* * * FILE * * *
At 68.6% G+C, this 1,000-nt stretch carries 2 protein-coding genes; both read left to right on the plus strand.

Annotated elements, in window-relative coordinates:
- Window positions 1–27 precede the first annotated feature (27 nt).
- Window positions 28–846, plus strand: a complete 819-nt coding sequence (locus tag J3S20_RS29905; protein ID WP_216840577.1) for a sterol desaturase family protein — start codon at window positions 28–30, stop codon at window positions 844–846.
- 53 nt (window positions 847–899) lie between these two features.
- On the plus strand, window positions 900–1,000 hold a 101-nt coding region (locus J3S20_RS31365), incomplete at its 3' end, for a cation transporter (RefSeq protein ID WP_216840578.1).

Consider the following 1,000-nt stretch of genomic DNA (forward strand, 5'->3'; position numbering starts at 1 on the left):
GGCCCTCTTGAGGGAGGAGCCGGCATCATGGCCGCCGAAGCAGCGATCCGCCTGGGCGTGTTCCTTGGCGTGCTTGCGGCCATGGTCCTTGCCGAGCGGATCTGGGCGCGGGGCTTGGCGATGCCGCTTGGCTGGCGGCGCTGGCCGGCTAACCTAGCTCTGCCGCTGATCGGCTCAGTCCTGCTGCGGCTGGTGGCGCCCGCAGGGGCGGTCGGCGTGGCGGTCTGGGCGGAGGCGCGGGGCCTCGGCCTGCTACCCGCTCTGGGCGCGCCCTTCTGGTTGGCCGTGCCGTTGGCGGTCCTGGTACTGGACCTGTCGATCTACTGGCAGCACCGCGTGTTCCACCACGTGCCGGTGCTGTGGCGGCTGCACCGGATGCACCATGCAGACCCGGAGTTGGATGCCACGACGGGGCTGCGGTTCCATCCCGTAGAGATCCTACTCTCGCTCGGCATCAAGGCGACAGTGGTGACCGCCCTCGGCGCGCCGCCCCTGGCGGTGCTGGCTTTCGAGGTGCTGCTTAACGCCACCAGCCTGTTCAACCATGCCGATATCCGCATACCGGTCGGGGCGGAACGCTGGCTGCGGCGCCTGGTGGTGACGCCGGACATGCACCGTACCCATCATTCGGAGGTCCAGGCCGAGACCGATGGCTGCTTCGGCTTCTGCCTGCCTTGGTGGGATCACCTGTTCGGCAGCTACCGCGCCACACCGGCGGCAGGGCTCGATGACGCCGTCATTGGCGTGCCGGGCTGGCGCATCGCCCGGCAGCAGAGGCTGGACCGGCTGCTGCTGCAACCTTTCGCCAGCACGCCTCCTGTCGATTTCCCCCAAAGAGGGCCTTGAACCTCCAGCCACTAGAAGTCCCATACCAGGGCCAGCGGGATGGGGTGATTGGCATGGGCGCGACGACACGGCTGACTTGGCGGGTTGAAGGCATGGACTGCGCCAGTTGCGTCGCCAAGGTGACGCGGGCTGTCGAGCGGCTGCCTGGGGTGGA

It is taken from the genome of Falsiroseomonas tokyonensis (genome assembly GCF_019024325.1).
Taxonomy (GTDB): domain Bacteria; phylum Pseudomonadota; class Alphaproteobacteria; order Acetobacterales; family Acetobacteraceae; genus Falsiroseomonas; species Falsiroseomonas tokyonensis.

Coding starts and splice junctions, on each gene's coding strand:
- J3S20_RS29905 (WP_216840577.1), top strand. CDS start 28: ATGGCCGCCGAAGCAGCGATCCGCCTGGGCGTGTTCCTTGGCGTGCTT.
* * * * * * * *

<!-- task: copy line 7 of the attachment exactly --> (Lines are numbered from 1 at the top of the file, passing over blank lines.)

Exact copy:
Consider the following 1,000-nt stretch of genomic DNA (forward strand, 5'->3'; position numbering starts at 1 on the left):